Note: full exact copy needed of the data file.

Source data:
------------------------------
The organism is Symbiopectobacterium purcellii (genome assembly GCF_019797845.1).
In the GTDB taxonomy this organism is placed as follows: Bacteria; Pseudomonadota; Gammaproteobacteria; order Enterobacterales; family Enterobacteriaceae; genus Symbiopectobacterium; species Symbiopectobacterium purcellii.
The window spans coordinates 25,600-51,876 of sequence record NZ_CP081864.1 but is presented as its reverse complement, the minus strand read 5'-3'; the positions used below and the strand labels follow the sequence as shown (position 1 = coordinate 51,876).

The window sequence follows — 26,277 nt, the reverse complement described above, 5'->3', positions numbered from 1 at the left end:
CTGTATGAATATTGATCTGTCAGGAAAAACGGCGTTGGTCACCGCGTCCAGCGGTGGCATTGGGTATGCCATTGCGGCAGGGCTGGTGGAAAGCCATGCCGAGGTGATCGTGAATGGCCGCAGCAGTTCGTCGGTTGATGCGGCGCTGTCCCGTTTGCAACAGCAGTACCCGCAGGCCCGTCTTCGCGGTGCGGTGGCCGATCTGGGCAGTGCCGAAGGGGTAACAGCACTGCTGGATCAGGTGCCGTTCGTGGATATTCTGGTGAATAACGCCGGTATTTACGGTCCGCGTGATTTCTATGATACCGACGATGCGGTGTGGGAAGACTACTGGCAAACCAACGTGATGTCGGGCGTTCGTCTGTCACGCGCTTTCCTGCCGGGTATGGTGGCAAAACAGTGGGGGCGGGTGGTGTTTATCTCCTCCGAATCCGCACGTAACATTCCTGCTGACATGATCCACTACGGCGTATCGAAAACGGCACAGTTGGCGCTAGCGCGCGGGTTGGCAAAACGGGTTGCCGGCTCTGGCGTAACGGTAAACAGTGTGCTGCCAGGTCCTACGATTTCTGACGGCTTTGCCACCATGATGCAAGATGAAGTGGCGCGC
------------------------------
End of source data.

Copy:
The organism is Symbiopectobacterium purcellii (genome assembly GCF_019797845.1).
In the GTDB taxonomy this organism is placed as follows: Bacteria; Pseudomonadota; Gammaproteobacteria; order Enterobacterales; family Enterobacteriaceae; genus Symbiopectobacterium; species Symbiopectobacterium purcellii.
The window spans coordinates 25,600-51,876 of sequence record NZ_CP081864.1 but is presented as its reverse complement, the minus strand read 5'-3'; the positions used below and the strand labels follow the sequence as shown (position 1 = coordinate 51,876).

The window sequence follows — 26,277 nt, the reverse complement described above, 5'->3', positions numbered from 1 at the left end:
CTGTATGAATATTGATCTGTCAGGAAAAACGGCGTTGGTCACCGCGTCCAGCGGTGGCATTGGGTATGCCATTGCGGCAGGGCTGGTGGAAAGCCATGCCGAGGTGATCGTGAATGGCCGCAGCAGTTCGTCGGTTGATGCGGCGCTGTCCCGTTTGCAACAGCAGTACCCGCAGGCCCGTCTTCGCGGTGCGGTGGCCGATCTGGGCAGTGCCGAAGGGGTAACAGCACTGCTGGATCAGGTGCCGTTCGTGGATATTCTGGTGAATAACGCCGGTATTTACGGTCCGCGTGATTTCTATGATACCGACGATGCGGTGTGGGAAGACTACTGGCAAACCAACGTGATGTCGGGCGTTCGTCTGTCACGCGCTTTCCTGCCGGGTATGGTGGCAAAACAGTGGGGGCGGGTGGTGTTTATCTCCTCCGAATCCGCACGTAACATTCCTGCTGACATGATCCACTACGGCGTATCGAAAACGGCACAGTTGGCGCTAGCGCGCGGGTTGGCAAAACGGGTTGCCGGCTCTGGCGTAACGGTAAACAGTGTGCTGCCAGGTCCTACGATTTCTGACGGCTTTGCCACCATGATGCAAGATGAAGTGGCGCGC